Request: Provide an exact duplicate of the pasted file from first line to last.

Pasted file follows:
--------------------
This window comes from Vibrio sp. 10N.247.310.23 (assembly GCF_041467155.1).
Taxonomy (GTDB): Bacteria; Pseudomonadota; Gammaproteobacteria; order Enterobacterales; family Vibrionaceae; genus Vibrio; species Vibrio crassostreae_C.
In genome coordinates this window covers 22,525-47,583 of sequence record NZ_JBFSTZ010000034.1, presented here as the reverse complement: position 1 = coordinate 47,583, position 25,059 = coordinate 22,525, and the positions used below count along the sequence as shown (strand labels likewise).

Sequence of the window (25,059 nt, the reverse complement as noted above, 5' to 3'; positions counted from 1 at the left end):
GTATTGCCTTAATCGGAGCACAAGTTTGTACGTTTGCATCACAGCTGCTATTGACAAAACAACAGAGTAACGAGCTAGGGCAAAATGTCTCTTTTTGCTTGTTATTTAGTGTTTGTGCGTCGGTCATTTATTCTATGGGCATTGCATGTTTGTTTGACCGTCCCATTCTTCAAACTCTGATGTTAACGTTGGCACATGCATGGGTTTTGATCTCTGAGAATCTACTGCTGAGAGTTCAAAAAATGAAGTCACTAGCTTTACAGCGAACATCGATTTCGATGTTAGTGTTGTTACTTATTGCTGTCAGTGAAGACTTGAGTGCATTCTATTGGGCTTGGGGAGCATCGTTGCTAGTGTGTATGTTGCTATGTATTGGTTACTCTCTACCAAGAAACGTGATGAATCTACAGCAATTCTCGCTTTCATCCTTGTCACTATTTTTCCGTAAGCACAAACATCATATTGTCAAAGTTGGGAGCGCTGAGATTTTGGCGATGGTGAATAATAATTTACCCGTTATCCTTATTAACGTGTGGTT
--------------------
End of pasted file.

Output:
This window comes from Vibrio sp. 10N.247.310.23 (assembly GCF_041467155.1).
Taxonomy (GTDB): Bacteria; Pseudomonadota; Gammaproteobacteria; order Enterobacterales; family Vibrionaceae; genus Vibrio; species Vibrio crassostreae_C.
In genome coordinates this window covers 22,525-47,583 of sequence record NZ_JBFSTZ010000034.1, presented here as the reverse complement: position 1 = coordinate 47,583, position 25,059 = coordinate 22,525, and the positions used below count along the sequence as shown (strand labels likewise).

Sequence of the window (25,059 nt, the reverse complement as noted above, 5' to 3'; positions counted from 1 at the left end):
GTATTGCCTTAATCGGAGCACAAGTTTGTACGTTTGCATCACAGCTGCTATTGACAAAACAACAGAGTAACGAGCTAGGGCAAAATGTCTCTTTTTGCTTGTTATTTAGTGTTTGTGCGTCGGTCATTTATTCTATGGGCATTGCATGTTTGTTTGACCGTCCCATTCTTCAAACTCTGATGTTAACGTTGGCACATGCATGGGTTTTGATCTCTGAGAATCTACTGCTGAGAGTTCAAAAAATGAAGTCACTAGCTTTACAGCGAACATCGATTTCGATGTTAGTGTTGTTACTTATTGCTGTCAGTGAAGACTTGAGTGCATTCTATTGGGCTTGGGGAGCATCGTTGCTAGTGTGTATGTTGCTATGTATTGGTTACTCTCTACCAAGAAACGTGATGAATCTACAGCAATTCTCGCTTTCATCCTTGTCACTATTTTTCCGTAAGCACAAACATCATATTGTCAAAGTTGGGAGCGCTGAGATTTTGGCGATGGTGAATAATAATTTACCCGTTATCCTTATTAACGTGTGGTT